Senate Democrats Demand White House Testimony on Impeachment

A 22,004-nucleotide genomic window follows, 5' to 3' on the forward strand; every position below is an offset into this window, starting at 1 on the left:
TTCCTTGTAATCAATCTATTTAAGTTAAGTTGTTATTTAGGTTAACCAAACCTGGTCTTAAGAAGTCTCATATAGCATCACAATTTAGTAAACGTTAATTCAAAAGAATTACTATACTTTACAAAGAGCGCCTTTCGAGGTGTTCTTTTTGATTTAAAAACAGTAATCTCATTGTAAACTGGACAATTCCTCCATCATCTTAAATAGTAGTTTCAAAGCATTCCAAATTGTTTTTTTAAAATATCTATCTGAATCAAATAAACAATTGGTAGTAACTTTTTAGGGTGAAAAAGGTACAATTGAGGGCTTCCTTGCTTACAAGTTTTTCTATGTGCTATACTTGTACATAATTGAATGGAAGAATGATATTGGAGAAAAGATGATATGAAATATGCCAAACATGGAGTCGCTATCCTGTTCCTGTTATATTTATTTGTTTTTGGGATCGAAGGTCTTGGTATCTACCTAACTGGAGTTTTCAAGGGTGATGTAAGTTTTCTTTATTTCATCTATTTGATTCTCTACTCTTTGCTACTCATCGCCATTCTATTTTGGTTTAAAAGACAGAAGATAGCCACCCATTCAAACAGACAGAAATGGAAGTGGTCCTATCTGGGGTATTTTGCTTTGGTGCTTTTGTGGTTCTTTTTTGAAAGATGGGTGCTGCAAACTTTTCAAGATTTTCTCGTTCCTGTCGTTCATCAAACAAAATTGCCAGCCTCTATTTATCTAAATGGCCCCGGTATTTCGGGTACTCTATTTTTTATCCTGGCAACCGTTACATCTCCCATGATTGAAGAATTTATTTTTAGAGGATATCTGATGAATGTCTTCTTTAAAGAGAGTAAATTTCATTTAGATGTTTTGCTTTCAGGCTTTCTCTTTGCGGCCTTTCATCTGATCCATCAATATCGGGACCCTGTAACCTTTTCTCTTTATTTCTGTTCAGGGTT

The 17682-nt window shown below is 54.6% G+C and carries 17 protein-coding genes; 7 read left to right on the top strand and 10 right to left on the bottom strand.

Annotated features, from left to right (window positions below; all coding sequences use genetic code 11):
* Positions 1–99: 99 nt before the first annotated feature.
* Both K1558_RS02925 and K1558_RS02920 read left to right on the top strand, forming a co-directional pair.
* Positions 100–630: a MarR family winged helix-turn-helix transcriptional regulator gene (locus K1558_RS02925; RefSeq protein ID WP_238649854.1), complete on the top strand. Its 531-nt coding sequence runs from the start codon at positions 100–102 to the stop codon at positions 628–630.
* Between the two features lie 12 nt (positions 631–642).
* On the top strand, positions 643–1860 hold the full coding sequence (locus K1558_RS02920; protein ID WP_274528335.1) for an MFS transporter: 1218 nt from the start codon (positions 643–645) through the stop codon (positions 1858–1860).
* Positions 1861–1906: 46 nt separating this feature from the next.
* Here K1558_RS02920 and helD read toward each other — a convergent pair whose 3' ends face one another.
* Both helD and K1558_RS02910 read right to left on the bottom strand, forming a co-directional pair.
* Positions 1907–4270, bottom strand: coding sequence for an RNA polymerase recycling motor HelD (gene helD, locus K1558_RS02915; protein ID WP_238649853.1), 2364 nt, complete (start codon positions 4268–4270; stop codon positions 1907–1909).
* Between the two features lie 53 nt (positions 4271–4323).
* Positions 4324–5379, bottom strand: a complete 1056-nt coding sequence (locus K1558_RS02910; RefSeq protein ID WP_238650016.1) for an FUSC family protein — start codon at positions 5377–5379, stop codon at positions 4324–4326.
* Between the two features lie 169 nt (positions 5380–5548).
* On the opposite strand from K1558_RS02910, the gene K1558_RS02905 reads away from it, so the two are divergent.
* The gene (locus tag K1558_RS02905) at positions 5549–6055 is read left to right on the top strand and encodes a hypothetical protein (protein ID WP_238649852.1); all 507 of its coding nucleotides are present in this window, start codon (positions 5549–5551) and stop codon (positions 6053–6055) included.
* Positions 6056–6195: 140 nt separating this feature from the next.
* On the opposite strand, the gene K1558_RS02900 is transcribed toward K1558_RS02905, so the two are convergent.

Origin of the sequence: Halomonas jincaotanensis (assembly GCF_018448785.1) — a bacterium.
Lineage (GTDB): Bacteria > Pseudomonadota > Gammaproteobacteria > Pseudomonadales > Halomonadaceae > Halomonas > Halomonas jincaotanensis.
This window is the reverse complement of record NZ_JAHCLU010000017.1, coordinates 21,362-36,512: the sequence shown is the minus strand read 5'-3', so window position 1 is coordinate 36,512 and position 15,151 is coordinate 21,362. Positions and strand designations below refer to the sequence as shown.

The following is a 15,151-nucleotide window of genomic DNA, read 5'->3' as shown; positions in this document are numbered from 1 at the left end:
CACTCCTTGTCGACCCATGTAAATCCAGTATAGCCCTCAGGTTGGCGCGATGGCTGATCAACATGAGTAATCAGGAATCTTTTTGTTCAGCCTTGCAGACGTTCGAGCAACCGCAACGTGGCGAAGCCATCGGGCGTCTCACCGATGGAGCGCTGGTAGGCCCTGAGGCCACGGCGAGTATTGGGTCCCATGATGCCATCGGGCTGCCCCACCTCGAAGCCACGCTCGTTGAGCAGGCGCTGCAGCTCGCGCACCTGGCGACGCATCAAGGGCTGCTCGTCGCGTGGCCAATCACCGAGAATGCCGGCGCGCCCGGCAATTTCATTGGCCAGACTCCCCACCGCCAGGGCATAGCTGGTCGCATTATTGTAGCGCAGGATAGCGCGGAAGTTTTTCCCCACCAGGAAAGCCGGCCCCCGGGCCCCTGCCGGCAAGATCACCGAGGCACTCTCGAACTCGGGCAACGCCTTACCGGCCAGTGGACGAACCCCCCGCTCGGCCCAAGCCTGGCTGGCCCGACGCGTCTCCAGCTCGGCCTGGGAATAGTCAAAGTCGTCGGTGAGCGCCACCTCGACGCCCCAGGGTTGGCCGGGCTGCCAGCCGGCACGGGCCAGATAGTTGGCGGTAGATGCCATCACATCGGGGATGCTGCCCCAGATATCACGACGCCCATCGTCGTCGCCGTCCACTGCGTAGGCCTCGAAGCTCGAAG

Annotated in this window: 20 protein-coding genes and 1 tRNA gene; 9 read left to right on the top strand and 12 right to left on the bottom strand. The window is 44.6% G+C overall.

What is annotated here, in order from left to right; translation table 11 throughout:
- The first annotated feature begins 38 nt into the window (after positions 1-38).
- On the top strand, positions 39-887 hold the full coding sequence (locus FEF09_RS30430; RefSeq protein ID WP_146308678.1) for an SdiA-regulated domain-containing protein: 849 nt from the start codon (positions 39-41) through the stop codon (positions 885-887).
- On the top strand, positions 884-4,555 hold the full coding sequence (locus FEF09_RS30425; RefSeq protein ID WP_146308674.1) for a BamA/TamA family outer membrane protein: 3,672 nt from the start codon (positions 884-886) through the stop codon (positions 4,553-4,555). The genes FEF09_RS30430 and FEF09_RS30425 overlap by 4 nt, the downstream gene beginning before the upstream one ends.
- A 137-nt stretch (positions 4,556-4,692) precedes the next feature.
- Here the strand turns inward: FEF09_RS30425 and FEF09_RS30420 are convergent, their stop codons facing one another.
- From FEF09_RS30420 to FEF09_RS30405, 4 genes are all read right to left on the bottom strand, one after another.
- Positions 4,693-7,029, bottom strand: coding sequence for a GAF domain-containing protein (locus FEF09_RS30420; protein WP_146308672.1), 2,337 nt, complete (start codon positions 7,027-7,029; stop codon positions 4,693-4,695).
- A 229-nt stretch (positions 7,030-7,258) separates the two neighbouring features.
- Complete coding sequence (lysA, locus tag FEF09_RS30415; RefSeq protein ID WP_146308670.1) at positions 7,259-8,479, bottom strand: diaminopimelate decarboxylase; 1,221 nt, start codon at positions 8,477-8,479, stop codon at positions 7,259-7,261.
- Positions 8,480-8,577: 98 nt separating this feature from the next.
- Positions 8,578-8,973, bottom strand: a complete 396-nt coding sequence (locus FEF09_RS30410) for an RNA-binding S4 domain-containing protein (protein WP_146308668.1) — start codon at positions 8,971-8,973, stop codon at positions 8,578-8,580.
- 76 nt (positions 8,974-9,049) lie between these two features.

Senate Democrats Demand White House Testimony on Impeachment(Bloomberg) — Democrats demanded that members of the Trump administration testify in the Senate impeachment trial of President Donald Trump, in a letter sent Sunday night from Minority Leader Chuck Schumer to Majority Leader Mitch McConnell.Schumer laid out detailed proposals for the impeachment trial, which he said should start on Jan. 9 after “pre-trial housekeeping measures” are adopted Jan. 6, and follow a similar structure to the 1999 trial of President Bill Clinton.Acting White House Chief of Staff Mick Mulvaney and former National Security Adviser John Bolton were among those named by Schumer.The letter comes as a top Democrat in the House, Representative Adam Schiff said the impeachment process won’t be a failure if Trump is acquitted by the Senate, as seems almost certain. Republicans control the 100-member body; some GOP members have declared their minds made up.“No, it isn’t a failure. At least it’s not a failure in the sense of our constitutional duty in the House,” Schiff, a California Democrat and chairman of the House Intelligence Committee, said on ABC’s “This Week.”On the same program, Representative Jerrold Nadler of New York, chairman of the House Judiciary Committee, continued to press the Democrats’ case, saying Trump “poses a continuing threat” to U.S. national security and democracy.“Do we have a constitutional democracy, or do we have a monarchy where the president is unaccountable? That’s what at stake here,” Nadler said.Here’s the Story on Trump, Ukraine and Impeachment: QuickTakeThe judiciary committee on Friday recommended Trump’s impeachment in a party-line vote. The panel acted on two counts, one charging Trump with abuse of power and the other with obstruction of Congress for his conduct around a July 25 phone call with Ukraine’s president.Bitter partisan disagreement continues over whether the ultimate constitutional punishment fits the nature of the president’s alleged misconduct. Across the country, polls show about half of Americans support impeaching Trump, with responses falling along party lines.Trump said again on Sunday that he’d done nothing wrong in his dealings with Ukraine, including a “PERFECT phone call” with President Volodymyr Zelenskiy in which Trump urged the Ukrainian leader to “look into” allegations of wrongdoing by former Vice President Joe Biden, a potential 2020 competitor, and his son, Hunter.The votes to advance the articles of impeachment for consideration by the full House this week will almost inevitably lead to Trump becoming only the third president in U.S. history to be impeached.Schiff said he was “confident” there will be a majority in the House to impeach the president, even as Republicans target 31 Democratic lawmakers from districts that Trump won in 2016.The process would then move to a trial in the Senate, where Republicans hold a majority.A Guide to the Investigations and Lawsuits Plaguing the PresidentSenator Lindsey Graham of South Carolina, a top Trump ally, on Saturday rejected the idea that he must be a “fair juror” in the Senate. “I think impeachment is going to end quickly in the Senate,” Graham told CNN from Qatar, where he was attending the Doha Forum. “I want to end this matter quickly and move on to other things.”A handful of Democrats are likely to vote against impeachment in the House, Senator Rand Paul, a Kentucky Republican, predicted Sunday on CNN’s “State of the Union.” He indicted that he would most likely vote to acquit Trump.By contrast, Senator Pat Toomey, a Pennsylvania Republican, indicated a more open mind. “We ought to hear what the House impeachment managers have to say, give the president‘s attorneys an opportunity to make the defense, and then make a decision about whether, and to what extent it will go forward from there,” he said on NBC’s “Meet the Press.”Senator Sherrod Brown, Democrat of Ohio, said on CNN that he would withhold judgment “until I see the evidence and hear the prosecution.”Trump UnboundBrown and Nadler joined other Democrats in criticizing Senate Majority Leader Mitch McConnell for vowing, in an interview on Fox News on Thursday, “total coordination with the White House” on impeachment strategy.“The constitution prescribes a special oath for the senators when they sit as a trial in impeachment,” Nadler said. “They have to pledge to do impartial justice. And here you have the majority leader of the Senate, in effect the foreman of the jury, saying he’s going to work hand in glove with the defense attorney.”On “Meet the Press,” Democratic Senator Chris Coons of Delaware said that if Trump is exonerated, “he will be unbounded. I’m gravely concerned about what else he might do between now and the 2020 election, when there are no restrictions on his behavior.”Graham also told CBS on Sunday’s “Face the Nation” that he would welcome a meeting with Rudy Giuliani to discuss the Trump lawyer’s just-ended trip to Ukraine to dig up political dirt for Trump.“I don’t know what Rudy found. I don’t know what he was up to when he was in the Ukraine,” Graham said. “We can look at what Rudy’s got and Joe Biden, Hunter Biden and anything else you want to look at, after impeachment. But if Rudy wants to come to the Judiciary Committee and testify about what he found, he’s welcome to do so.”Guiliani issued a series of tweets on Sunday that he said were evidence “garnered through hundreds of hours of research” including the visit to Ukraine, where he traveled with a camera crew from the conservative One America News cable network.The impeachment process threatens to create peril for Democratic lawmakers in moderate districts, including several elected in November’s midterm election and others who serve in districts won by Trump in 2016.On Saturday, freshman Representative Jeff Van Drew reportedly was considering changing his party affiliation to Republican, a possible switch applauded by the president on Twitter.On ABC, Nadler said Van Drew’s falling approval ratings in his Southern New Jersey district were the real motivation. “What he’s reacting to is public polling that shows he can’t get renominated, his electorate in his district is 24% to renominate him and 60% to nominate someone else,” Nadler said.To contact the reporters on this story: Erik Wasson in Washington at;Hailey Waller in New York at;Jordan Yadoo in Washington at jyadoo@bloomberg.netTo contact the editors responsible for this story: James Ludden at, Ros Krasny, Ian FisherFor more articles like this, please visit us at©2019 Bloomberg L.P.